Yama Start Looking Inward More, and Why We All Should
One of the first things we discussed in our 200-Hour YTT course was Patanjali’s ‘8 Limbs of Yoga’. The first we learnt was ‘Yama’, which includes Ahimsa. In theory, Ahimsa stands for non-violence and being non-injurious. What we do echoes back. Throughout the course, we have been constantly reminded by Master Sree that we should be aware of instances where we are prone to practicing Himsa on the mat, and that includes pushing ourselves too far past our physical limits – which in itself, is a form of self-harm, thus considered Himsa. Every single time I hear his voice telling us “Remember Ahimsa…”, it reminds me not only of the fact that I should step out of my own head for a second, breathe, and be kinder to my body, but also of the many instances I haven’t been practicing Ahimsa in my life.
As a teen and young adult, I’d spent years as a Competitive Cheerleader – I know, when we talk about Cheerleading, we mostly see pom-poms, short skirts, coordinated dance moves, and smiley faces by the side-lines. In reality, as Competitive Athletes we are tossed 10 feet into the air to perform flips and kicks before twisting into our cradles made up of – you guessed it – our fellow teammates. Getting the air punched out of you in a mishap really isn’t unheard of, in fact, it was pretty common. So are ice packs, swollen ankles, concussions, and well… basically a lot of joint pain. Even though I consider myself pretty fortunate to have retired from the sport with no broken bones or any severe permanent conditions, my years with the sport left me with weakness in my wrists and lower back that follows me till this day. Ever since immersing myself in the study of Yoga Philosophy in my YTT course, I’ve wondered several times how different it would’ve been had I been aware of Ahimsa throughout my younger years. In the spirit to do better now that we know better, I decided to come up with a list of small ways we can practice Ahimsa in our everyday life.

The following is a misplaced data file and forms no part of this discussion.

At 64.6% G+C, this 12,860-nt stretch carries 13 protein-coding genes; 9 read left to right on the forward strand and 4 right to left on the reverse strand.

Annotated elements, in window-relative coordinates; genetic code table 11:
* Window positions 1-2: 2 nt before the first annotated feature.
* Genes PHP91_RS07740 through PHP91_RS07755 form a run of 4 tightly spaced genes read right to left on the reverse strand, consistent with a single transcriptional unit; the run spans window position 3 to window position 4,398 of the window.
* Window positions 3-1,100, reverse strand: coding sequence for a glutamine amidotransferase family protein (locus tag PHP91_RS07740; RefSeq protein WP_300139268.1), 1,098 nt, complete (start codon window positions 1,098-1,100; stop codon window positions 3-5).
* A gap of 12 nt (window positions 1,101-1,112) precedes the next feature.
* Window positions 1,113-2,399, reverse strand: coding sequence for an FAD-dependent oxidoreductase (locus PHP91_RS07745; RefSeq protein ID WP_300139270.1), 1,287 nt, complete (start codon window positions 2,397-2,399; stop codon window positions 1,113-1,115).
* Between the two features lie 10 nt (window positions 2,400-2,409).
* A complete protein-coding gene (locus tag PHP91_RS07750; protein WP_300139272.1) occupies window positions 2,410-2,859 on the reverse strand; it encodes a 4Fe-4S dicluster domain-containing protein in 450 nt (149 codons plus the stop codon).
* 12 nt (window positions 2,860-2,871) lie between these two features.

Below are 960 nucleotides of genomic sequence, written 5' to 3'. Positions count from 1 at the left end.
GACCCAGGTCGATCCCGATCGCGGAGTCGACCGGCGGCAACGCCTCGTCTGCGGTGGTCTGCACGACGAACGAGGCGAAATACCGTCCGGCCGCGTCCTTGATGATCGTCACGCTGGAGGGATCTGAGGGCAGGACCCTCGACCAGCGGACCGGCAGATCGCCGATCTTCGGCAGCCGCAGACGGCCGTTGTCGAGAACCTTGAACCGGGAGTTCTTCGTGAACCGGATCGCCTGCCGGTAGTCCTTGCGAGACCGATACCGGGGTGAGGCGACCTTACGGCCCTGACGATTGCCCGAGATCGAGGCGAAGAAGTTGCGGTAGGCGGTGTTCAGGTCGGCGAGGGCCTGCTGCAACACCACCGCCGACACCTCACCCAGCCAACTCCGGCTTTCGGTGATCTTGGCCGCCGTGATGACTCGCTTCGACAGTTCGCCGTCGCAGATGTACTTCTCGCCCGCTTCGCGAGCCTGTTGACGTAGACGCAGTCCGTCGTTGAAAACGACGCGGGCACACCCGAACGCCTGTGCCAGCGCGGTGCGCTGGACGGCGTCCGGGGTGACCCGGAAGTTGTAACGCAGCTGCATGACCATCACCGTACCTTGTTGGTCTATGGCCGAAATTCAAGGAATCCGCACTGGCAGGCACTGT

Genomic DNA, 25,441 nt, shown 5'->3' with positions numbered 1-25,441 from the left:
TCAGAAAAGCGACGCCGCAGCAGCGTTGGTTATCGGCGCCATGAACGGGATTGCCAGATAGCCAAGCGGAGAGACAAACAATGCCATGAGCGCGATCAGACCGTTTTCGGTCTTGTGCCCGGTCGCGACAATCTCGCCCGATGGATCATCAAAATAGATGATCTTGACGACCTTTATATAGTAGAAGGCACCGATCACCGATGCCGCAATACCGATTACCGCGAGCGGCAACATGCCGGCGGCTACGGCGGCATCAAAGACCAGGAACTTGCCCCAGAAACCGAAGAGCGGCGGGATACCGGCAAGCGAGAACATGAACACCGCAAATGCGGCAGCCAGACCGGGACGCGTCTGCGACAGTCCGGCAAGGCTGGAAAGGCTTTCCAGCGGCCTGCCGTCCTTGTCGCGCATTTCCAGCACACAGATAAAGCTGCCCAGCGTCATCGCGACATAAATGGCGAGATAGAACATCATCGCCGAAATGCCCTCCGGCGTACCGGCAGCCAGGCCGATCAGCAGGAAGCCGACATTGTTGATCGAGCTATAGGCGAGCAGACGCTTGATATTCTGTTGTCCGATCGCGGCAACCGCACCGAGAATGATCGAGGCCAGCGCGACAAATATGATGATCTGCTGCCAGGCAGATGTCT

When we hear ‘violence’, we think ‘physical hurt’. When in fact violence could also come in the form of words. We can’t control the words that get passed around people every day, but the words we say and the words we tell ourselves are things within our control. Something I find myself often doing is criticizing myself. How I can’t hold my balance or straighten my knee exactly while attempting Birds of Paradise. This negative thought cycle moves through my head like poison, tarnishing every thought that follows the one before. This not only affects the way I talk to myself, but also the way I talk or think about others. Therefore I say, if you are trying to practice Ahimsa, and to start to “do no harm”, you have to start within yourself. Start by giving yourself some luvvvv.
Rest, rest, rest!!!!
Don’t get me wrong, I am not talking about becoming one with the couch all day every day. But due to the demands of modern life, we sometimes don’t give rest the attention it deserves. Adequate sleep and rest is basic to our everyday needs and when we forgo rest due to everyday demands, it not only messes with our health, it tips us off-balance, affecting our mood, behavior, and general wellbeing. In summary, GET YOUR ZZZ’s.
Stop Holding Onto Things
Modern day humans have adapted to form attachments with things and people, we hold onto them like children to candy. We feel a need to control every aspect of our lives, though some self-control can be beneficial to our survival, an excessive need to be in control of the outcome of every little thing can eat away at our mental clarity – triggering fear-induced decision-making and behaviors. Once we identify and start letting negative things (and people) go, we learn to open ourselves up to new experiences, people, and ideas and we are able to live in the present.
Of course, there is still such a vast ocean of knowledge I have yet to touch upon with regards to Ahimsa and Yoga Philosophy as a whole. But if we start looking inward a little bit more everyday, it all adds up as time goes by.